Utilise your high lift jack as a manual winch if need be or request the assistance of another vehicle to help in a difficult recovery.

Once again, should you venture solo north of our borders, have one fitted as it remains the most powerful recovery tool in an emergency situation. I would recommend Warn or Ramsey winches.

Refer to the articles on hi-lift jacking, winching and recovery elsewhere in the 4x4 section.

When would I require a water purifier?

Water purifiers would generally be viewed as useful only in an extreme emergency, e.g. stuck in a foreign African country without clean drinking water.

You should ask yourself how you would get into this situation without adequate fresh water supply from jerry cans and so on!

If your 4x4 expeditions are limited to South African trails, running out of clean drinking water really entails driving to the next available tap, so rather spend your money on something more useful, such as an air jack.

Remember that when you purchase a water purifier you should considering the following five criteria before making a decision:

  • Does it micro filter protozoa, bacteria and viruses.
  • What is the clarity and smell of the end result? I prefer MSR or the Swiss Katadyn range of water purifiers. They work.

    Alternatively you could consider stocking up on some water purification tablets.

    If you run out of drinking water in an emergency situation, (without a purifier or tablets being available), boil any potential drinking water for at least 10 minutes before consumption.

    Is a dual battery system necessary?

    There is a big difference between a dual battery management system and simply having a second battery installed in your vehicle.

    In the case of a dual battery system, considerable expense is incurred and a lot of unnecessary electronics gets fitted to your vehicle.

    Obviously if you have a fridge, you will need to fit either one of the two options, as your standard vehicle battery will never cope.

    Bear in mind that a lot of other equipment probably needs charging when you are on a long trip, such as your GPS, electric camplight, cell phone and so on.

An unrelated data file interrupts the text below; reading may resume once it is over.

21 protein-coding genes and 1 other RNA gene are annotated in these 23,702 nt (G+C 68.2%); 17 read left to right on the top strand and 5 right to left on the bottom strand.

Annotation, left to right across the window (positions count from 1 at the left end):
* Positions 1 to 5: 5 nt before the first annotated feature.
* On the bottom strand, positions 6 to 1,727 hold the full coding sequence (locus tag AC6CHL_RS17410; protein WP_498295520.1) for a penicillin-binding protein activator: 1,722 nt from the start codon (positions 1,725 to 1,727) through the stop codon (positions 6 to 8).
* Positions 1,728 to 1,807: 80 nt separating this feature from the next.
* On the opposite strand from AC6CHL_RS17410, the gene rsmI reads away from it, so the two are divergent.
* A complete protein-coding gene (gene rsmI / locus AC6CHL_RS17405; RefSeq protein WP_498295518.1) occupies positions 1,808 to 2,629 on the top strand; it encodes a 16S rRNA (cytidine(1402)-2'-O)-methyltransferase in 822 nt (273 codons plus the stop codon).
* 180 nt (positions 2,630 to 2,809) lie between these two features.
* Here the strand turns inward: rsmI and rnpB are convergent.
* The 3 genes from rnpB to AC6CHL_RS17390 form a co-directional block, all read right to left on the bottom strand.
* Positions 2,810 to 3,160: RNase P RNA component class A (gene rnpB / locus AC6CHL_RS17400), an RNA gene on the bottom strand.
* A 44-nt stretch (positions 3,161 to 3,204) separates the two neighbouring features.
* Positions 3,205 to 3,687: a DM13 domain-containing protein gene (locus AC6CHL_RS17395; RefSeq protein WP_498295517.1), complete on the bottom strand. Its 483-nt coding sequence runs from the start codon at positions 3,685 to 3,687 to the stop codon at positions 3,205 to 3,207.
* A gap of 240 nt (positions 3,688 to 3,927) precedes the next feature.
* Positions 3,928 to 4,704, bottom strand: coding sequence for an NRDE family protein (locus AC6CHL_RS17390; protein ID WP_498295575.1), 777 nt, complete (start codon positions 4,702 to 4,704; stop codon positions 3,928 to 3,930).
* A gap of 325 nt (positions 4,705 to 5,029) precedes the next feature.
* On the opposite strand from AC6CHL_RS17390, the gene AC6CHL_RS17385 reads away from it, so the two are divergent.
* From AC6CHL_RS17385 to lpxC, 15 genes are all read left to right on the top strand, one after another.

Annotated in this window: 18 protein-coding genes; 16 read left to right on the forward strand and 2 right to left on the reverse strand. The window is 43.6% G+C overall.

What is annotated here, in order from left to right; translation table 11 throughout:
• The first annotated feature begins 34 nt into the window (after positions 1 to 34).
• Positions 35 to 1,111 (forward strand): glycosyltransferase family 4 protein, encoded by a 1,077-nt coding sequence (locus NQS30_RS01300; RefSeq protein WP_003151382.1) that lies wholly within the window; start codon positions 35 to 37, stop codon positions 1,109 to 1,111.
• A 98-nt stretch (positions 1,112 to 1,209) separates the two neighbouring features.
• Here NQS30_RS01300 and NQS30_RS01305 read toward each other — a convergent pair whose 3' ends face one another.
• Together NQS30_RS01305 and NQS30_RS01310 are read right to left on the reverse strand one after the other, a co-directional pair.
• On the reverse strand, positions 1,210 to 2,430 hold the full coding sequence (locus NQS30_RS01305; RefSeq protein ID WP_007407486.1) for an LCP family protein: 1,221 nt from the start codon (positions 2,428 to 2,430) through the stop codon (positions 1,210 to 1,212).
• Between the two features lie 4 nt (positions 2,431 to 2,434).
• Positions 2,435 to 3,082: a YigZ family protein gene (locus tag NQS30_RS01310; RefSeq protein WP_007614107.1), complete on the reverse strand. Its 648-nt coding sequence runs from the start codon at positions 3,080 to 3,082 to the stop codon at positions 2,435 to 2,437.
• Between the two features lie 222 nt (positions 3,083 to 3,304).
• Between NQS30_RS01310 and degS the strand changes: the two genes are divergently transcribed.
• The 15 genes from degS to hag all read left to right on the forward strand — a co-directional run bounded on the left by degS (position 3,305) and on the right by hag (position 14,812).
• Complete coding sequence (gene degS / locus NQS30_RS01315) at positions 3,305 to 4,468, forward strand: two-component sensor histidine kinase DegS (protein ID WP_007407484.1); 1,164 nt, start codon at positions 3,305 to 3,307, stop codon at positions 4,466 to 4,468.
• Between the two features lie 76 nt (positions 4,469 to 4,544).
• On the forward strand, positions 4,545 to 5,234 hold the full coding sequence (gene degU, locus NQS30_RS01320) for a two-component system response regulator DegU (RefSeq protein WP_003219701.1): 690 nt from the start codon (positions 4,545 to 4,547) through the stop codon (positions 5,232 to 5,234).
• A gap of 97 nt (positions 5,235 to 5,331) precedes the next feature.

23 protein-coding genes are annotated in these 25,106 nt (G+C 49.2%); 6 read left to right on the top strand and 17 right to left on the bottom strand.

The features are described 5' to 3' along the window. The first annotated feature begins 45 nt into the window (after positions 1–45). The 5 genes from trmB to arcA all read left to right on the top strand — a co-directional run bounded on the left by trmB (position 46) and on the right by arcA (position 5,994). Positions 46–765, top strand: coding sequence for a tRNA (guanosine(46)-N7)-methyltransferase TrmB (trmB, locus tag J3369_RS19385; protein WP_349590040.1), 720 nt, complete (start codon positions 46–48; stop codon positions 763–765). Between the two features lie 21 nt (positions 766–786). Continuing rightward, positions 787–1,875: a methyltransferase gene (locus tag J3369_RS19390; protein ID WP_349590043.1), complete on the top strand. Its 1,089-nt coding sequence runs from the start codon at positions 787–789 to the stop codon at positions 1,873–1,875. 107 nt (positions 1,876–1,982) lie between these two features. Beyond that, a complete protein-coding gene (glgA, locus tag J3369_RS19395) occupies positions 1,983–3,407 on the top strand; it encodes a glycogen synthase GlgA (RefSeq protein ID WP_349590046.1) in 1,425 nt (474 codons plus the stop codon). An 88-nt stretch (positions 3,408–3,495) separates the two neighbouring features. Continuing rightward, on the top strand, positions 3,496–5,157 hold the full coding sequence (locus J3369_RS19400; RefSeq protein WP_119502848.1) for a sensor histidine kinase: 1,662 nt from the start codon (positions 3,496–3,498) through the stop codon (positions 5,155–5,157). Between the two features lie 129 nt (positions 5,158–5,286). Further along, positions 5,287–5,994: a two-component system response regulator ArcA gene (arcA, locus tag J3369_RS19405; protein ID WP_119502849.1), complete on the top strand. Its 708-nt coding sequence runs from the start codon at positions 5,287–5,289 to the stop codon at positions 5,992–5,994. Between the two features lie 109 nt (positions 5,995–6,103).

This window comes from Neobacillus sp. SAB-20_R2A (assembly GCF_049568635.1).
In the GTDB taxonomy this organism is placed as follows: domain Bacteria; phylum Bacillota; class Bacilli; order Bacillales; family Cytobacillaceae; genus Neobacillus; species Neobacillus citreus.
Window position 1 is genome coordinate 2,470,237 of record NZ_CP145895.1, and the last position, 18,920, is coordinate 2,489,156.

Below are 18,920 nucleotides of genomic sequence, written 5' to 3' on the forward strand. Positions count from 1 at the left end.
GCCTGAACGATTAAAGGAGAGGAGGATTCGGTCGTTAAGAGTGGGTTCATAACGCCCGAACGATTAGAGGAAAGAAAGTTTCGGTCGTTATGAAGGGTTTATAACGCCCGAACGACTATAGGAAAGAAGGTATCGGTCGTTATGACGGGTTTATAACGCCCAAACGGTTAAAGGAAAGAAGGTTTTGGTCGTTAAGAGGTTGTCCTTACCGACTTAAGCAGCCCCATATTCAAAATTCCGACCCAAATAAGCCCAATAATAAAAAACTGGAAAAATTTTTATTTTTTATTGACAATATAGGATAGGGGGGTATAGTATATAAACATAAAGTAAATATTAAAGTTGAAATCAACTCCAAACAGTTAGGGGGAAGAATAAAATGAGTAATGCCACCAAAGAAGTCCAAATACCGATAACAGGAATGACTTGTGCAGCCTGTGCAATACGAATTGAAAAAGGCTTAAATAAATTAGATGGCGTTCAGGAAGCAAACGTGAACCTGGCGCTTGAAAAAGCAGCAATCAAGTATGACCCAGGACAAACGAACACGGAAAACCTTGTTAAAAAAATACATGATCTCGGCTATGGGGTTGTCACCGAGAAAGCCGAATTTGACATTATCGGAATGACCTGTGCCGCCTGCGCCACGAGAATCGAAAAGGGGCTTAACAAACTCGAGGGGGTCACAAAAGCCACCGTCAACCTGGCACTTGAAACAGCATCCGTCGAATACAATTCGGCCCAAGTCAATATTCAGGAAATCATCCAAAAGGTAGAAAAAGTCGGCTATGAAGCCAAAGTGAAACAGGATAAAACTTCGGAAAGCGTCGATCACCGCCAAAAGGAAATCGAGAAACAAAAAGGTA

Personally I believe simply fitting a 100 amp spare battery is more than sufficient for most situations.

    Connect your fridge to this battery and when necessary, the vehicle can charge the second battery if required.

    Another benefit is that if your main battery gets depleted for whatever reason, this second battery will bail you out of a required jump start situation.

    Always purchase well known brands of batteries with a charge indicator embedded on the top.

    Should I fit a snorkel to my vehicle?

    Contrary to popular belief, fitting a snorkel to your 4x4 vehicle is not primarily for water crossings, but rather to allow the engine to extract air higher from the ground.

    This leads to two benefits, namely cooler air, delivering more power to the engine and secondly, less dust, in terms of maintenance and lifespan of your air filter.

    Obviously, if you intend to do deep water crossings, a snorkel is a pre-requisite.

    Just don't forget to have separate feeds installed for the breathers from your gearbox, diff and axles!

    I would recommend sticking to the Safari snorkel brand if you intend installing one.

    Refer to the article on water crossings, elsewhere in the 4x4 section.